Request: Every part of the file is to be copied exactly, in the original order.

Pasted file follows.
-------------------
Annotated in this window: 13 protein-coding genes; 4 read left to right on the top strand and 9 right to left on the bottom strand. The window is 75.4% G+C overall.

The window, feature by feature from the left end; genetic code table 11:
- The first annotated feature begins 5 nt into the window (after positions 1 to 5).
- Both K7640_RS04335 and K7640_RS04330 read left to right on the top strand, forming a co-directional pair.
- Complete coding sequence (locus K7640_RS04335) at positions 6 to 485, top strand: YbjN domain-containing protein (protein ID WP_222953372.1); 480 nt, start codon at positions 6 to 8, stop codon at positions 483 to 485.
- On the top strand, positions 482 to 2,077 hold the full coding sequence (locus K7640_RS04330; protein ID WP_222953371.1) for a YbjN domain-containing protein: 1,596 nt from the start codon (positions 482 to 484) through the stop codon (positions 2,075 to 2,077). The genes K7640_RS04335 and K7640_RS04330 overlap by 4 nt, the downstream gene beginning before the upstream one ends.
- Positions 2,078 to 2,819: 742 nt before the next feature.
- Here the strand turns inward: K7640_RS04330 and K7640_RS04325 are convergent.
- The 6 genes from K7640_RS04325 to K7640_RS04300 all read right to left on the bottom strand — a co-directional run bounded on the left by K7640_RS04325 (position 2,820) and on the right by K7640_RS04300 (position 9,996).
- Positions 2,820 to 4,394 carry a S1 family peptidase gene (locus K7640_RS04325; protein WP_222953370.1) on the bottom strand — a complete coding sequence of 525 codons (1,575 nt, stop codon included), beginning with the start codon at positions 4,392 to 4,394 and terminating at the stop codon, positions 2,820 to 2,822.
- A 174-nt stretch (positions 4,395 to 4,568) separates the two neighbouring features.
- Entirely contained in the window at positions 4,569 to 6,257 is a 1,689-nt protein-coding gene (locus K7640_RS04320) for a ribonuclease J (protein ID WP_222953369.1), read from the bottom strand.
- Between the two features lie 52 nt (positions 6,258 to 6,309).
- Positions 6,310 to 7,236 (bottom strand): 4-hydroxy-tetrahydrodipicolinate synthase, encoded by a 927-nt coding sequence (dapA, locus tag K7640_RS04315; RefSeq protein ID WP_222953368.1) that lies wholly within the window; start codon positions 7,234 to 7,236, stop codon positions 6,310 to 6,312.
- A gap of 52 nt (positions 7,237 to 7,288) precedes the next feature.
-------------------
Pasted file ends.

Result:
Annotated in this window: 13 protein-coding genes; 4 read left to right on the top strand and 9 right to left on the bottom strand. The window is 75.4% G+C overall.

The window, feature by feature from the left end; genetic code table 11:
- The first annotated feature begins 5 nt into the window (after positions 1 to 5).
- Both K7640_RS04335 and K7640_RS04330 read left to right on the top strand, forming a co-directional pair.
- Complete coding sequence (locus K7640_RS04335) at positions 6 to 485, top strand: YbjN domain-containing protein (protein ID WP_222953372.1); 480 nt, start codon at positions 6 to 8, stop codon at positions 483 to 485.
- On the top strand, positions 482 to 2,077 hold the full coding sequence (locus K7640_RS04330; protein ID WP_222953371.1) for a YbjN domain-containing protein: 1,596 nt from the start codon (positions 482 to 484) through the stop codon (positions 2,075 to 2,077). The genes K7640_RS04335 and K7640_RS04330 overlap by 4 nt, the downstream gene beginning before the upstream one ends.
- Positions 2,078 to 2,819: 742 nt before the next feature.
- Here the strand turns inward: K7640_RS04330 and K7640_RS04325 are convergent.
- The 6 genes from K7640_RS04325 to K7640_RS04300 all read right to left on the bottom strand — a co-directional run bounded on the left by K7640_RS04325 (position 2,820) and on the right by K7640_RS04300 (position 9,996).
- Positions 2,820 to 4,394 carry a S1 family peptidase gene (locus K7640_RS04325; protein WP_222953370.1) on the bottom strand — a complete coding sequence of 525 codons (1,575 nt, stop codon included), beginning with the start codon at positions 4,392 to 4,394 and terminating at the stop codon, positions 2,820 to 2,822.
- A 174-nt stretch (positions 4,395 to 4,568) separates the two neighbouring features.
- Entirely contained in the window at positions 4,569 to 6,257 is a 1,689-nt protein-coding gene (locus K7640_RS04320) for a ribonuclease J (protein ID WP_222953369.1), read from the bottom strand.
- Between the two features lie 52 nt (positions 6,258 to 6,309).
- Positions 6,310 to 7,236 (bottom strand): 4-hydroxy-tetrahydrodipicolinate synthase, encoded by a 927-nt coding sequence (dapA, locus tag K7640_RS04315; RefSeq protein ID WP_222953368.1) that lies wholly within the window; start codon positions 7,234 to 7,236, stop codon positions 6,310 to 6,312.
- A gap of 52 nt (positions 7,237 to 7,288) precedes the next feature.